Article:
Criterium Training

Discussion in 'Cycling Training' started by trekryder, Jul 30, 2004.

  1. trekryder

    trekryder New Member

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    I know this has been asked before but I'm thinking of riding my first criterium and I would like to get any possible training tips or programs. I know the big one is get out and ride the crits but I'm hoping for some good ideas on what to do to get prepared, diet, training, etc. I've already found a lot of great info here but I'll take as much as I can get. Everyone here seems to be really great.

    A little on me... I'm 6' and weigh 223. I know I need to drop some weight and I'm working on that with riding and trying to watch what I eat. I've never raced. I usually do charity rides. The first crit I saw was the 4th Street Criterium here in Winston Salem and I loved it. I've recently started doing sprint intervals and working on my cornering skills. Unfortunately, due to family and home responsibilities, I haven't been able to get in any good long rides lately. I ride a Trek 1000 (yeah, it's the cheapy but I like it). Maybe next year if I get into the racing enough I can upgrade.

    Any thoughts, advice, tips is greatly appreciated.

    Steve
     
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  2. Fletch1

    Fletch1 New Member

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    It's been a while for me but I used to race quite a bit. If you have not raced before, a crit will be like a roller coaster ride. Long steady rides are nice and develop endurance for prolonged steady efforts but criterium racing requires lots of repeated jumps to maximum or near max speed coming out of corners. Obviously, interval training is a must if you are to avoid getting spit out the back of the pack. I remember one of our state TT champs getting smoked in a club criterium even though he could beat everyone handily (sub 57 minute) in a 40k TT.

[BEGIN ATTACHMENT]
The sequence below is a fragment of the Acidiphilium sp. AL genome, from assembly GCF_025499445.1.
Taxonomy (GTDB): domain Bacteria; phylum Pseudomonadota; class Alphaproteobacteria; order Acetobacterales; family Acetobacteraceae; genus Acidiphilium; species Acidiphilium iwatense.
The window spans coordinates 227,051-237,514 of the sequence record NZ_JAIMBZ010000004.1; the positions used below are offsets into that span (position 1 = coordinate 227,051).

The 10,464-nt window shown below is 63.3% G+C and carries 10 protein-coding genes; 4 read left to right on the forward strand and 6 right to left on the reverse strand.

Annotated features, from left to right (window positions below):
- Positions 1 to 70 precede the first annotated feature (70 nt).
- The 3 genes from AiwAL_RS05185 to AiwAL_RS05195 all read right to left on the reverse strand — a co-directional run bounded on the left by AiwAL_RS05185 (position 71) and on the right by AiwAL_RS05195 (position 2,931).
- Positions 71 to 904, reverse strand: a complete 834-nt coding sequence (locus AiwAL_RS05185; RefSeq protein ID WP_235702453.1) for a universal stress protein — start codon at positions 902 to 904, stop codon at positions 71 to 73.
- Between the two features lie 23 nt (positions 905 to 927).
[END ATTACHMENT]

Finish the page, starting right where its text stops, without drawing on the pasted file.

Prepare yourself with fast group rides to develop and maintain pack riding skills and make sure you do some slow rolling start sprints to help with your jump.

    The rest you will learn with experience. Don't push too heavy a gear, don't try to go with every breakaway, don't stay too long at the front, don't drift too far back, don't overlap wheels, don't get psyched out by your computer speed (35 mph?! OMG, I can't go that fast!).

    Good luck and have fun.
     
  3. trekryder

    trekryder New Member

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    Thanks, Fletch. I doubt I will even think to look at the computer in the middle of all that. I've been working on intervals and cornering. My main problem right now is finding a group. Almost all of the groups I know of are leisure riders.

    I found a really good way to get interval training in. I went for (what I thought was) an easy ride Saturday. At just about the half-way point, I was cruising along at about 20 mph and next thing I know, here comes a dog. The little bugger was fast and just about the right size to grab an ankle. I hit 35 in no time out of sheer panic. My major issue was I had to go back the same way. And yep, he was waiting for me. I seriously didn't think I could do 35 that quick. Maybe if there were dogs in the crit, I could keep up :D . I won't even be worried about the breakaways. Right now, I just want to try it to see if I like it.